Posada had no right to take himself out of the lineup, he was lucky they didn't take him out of the game all together. Sure, he is a veteran and deserves respect but when you pose no value for your team you have to do what is best for them in the end. Posada does not run well, does not play the field and was hitting a .165 at that time, what value did he really have?
Since then Posada has been in and out of the lineup. In a recent series against the Boston Red Sox, Posada was taken out of the lineup and replaced by Eric Chavez to hit against the dominating ace Josh Beckett. When Posada returned to the lineup a week later, he hit a grand slam and six RBI, his most hits since 2006.
Maybe Cashman playing hardball with Posada was exactly what he needed to improve.
No. 4: Calling Cory Wade from the Minors
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Cory Wade was called up to the majors on June 15th to pitch against the Texas Rangers. Fans were unsure of what to expect from the minor league pitcher who was making his major league debut and who ended his 2010 minor league season with a 5.53 ERA. Despite speculation Wade set the tone for the remainder of the season as the reliever pitched a scoreless inning, retiring all three batters in order. The following day Wade refused to disappoint. He once again versed the Rangers but this time pitched two scoreless innings, retiring six batters to earn himself a win.
From there Wade continued to pitch with the caliber of a veteran reliever, as he now maintains a 2.31 ERA in 23.1 innings pitched, allowing 19 hits, seven runs and two home runs.
No. 3: Signing Bartolo Colon
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When Brian Cashman was unable to come through for the Yankees, allowing Cliff Lee to sign with the Philadelphia Phillies and by letting Andy Pettitte go, he decided to sign Chicago White Sox pitcher Bartolo Colon.
I am sure you have all shared in my disbelief when he signed the 38-year-old. Going from two ace pitchers to Bartolo Colon, a pitcher whose age was starting to get the best of him, did not reassure my worries in regards to the starting rotation.
After all, Colon ended his 2009 season with a 4.19 ERA in only 12 starts. It was difficult to judge whether Colon would be an effective contribution to the starting rotation, especially after taking the 2010 season off.
Despite all of the negativity towards this deal, Colon prospered and proved to be one of the most dominant and reliable pitchers to be apart of the starting rotation. Colon has managed to record a 3.31 ERA in 21 innings pitched so far this season and is a definite to be apart of the starting rotation during the playoffs.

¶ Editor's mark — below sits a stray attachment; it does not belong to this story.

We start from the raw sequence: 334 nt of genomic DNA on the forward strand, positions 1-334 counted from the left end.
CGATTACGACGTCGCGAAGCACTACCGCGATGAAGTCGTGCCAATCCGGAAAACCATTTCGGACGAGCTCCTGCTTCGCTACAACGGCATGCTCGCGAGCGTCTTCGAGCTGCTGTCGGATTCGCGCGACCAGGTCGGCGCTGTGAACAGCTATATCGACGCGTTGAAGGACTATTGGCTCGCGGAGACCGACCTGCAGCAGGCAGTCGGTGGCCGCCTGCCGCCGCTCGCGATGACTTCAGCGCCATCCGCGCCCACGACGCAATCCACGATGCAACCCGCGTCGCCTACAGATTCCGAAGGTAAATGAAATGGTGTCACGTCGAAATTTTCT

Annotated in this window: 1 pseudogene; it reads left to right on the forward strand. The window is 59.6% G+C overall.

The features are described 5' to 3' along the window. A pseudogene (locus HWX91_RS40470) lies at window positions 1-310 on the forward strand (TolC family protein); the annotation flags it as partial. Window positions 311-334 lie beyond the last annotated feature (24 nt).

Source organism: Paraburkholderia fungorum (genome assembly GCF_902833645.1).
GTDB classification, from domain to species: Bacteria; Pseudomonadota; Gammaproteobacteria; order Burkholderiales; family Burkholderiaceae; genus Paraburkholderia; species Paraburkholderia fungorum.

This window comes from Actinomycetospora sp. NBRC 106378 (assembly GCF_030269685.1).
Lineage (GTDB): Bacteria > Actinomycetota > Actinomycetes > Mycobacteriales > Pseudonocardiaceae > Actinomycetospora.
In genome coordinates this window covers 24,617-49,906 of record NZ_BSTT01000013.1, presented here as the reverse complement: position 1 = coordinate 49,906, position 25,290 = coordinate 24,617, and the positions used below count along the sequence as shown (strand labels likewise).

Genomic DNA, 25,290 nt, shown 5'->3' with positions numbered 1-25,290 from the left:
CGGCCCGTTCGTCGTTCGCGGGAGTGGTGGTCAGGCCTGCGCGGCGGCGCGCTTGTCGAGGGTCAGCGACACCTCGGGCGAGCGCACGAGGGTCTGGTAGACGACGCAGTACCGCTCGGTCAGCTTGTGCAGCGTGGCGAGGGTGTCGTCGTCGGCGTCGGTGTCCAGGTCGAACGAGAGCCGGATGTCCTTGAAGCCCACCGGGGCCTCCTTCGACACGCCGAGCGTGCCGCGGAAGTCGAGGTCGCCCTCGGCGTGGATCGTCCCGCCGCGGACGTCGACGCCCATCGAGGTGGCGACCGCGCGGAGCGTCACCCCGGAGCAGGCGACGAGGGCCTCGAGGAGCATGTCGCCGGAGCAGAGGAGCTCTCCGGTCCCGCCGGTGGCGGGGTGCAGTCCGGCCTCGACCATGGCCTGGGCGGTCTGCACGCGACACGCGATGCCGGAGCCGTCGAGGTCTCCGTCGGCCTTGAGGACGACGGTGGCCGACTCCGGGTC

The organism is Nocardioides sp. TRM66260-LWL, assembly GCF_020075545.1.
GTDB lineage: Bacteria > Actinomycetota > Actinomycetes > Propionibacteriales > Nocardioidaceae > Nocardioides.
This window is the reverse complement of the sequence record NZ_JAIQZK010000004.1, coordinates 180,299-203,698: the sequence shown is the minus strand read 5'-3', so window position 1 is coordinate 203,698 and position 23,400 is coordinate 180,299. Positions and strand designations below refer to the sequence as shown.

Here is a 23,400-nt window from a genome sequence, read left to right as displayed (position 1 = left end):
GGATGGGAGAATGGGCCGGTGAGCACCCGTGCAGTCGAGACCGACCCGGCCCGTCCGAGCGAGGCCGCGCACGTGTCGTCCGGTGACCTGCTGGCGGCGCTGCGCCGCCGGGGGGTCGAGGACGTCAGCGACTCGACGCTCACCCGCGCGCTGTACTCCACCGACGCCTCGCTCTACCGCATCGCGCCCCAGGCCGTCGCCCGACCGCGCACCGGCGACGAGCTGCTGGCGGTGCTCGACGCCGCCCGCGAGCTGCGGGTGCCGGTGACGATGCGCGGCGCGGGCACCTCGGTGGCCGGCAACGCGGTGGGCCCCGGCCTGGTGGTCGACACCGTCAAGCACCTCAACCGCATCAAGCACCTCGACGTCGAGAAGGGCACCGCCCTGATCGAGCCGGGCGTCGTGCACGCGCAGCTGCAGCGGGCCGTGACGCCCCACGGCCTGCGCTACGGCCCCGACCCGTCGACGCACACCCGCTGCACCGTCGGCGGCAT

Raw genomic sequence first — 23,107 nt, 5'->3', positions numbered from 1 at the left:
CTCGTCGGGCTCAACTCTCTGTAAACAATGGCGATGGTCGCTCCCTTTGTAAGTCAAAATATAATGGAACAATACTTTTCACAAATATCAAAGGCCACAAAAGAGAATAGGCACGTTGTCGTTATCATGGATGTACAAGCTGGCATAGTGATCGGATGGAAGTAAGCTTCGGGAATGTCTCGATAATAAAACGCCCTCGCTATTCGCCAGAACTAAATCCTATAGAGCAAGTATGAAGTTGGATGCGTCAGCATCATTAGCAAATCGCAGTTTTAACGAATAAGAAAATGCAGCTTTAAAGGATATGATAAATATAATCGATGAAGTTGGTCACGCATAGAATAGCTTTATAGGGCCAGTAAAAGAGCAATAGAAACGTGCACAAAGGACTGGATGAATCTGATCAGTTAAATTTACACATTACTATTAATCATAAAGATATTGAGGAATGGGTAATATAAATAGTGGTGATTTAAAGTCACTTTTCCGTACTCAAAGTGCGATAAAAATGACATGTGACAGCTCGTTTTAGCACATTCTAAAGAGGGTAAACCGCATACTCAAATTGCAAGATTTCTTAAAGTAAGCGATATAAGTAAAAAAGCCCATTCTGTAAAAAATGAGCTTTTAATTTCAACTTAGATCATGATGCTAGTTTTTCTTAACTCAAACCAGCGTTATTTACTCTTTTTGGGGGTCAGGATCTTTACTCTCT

I had my doubts about Colon and whether it was just luck on Cashman's part that Colon actually turned out to be as good as he is, it was still a wise choice.
No. 2: Signing Freddy Garcia
I had shared the same feelings when Freddy Garcia was signed onto the Yankees as I did for Colon.
Although Garcia had actually pitched the 2010 season and was expected to perform better than Colon on the mound, I still wasn't secure about the starting rotation, as I considered it weak and unimpressive. Sure, Garcia had a decent 2010 season with a 4.64 ERA. However, he hasn't had a completely solid season in years.
When Garcia was signed, I wrote an article expecting the pitcher to come back down to earth. Thankfully, he never did. Garcia exceeded expectations greatly and aided the Yankees magnificently, posting a 3.16 ERA so far this season. I am actually excited to see what else Garcia has to bring to the postseason.
If it wasn't for Cashman's decision to sign Colon and Garcia, the New York Yankees would be down two dominant pitchers and who knows where we would be in the standings.
No. 1: Keeping the Farm
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When the trade deadline passed, many waited for an announcement from the New York Yankees for any last minute trades. Unfortunately, no trades were made to aid the Yankees who have been trailing behind the Boston Red Sox for months in the standings.
Many criticized the GM for his decision, as many hoped a trade would bring a star pitcher to join the starting rotation, creating a completely dominant and reliable rotation along with CC Sabathia, Bartolo Colon, Freddy Garcia and Ivan Nova.
In response to Cashman's decision to keep his current team and rely on the hope that they all remain healthy, I composed a slideshow criticizing his decision, arguing that he should have traded the farm for former Colorado Rockies pitcher Ubaldo Jimenez. However, after further speculation I decided that in the long run Cashman had made the right decision and that the farm, which consists of Jesus Montero, Ivan Nova, Manny Banuelos and Dellin Betances, is better kept than traded for.
After all, trading for Jimenez would have been a risky call, especially since the Rockies refused to let Jimenez take a pre-trade physical exam, which is essential after his drop in velocity this season. Jimenez left the Rockies with a 4.46 ERA in 21 games and now maintains a 3.46 ERA in two games started with the Cleveland Indians.
Although having Jimenez would have been nice, our starting rotation is performing well enough to advance to the playoffs without him. Our prospects are the future of the New York Yankees and in the long run, they will bring us to multiple victories. In the end, Cashman made the right decision keeping our farm.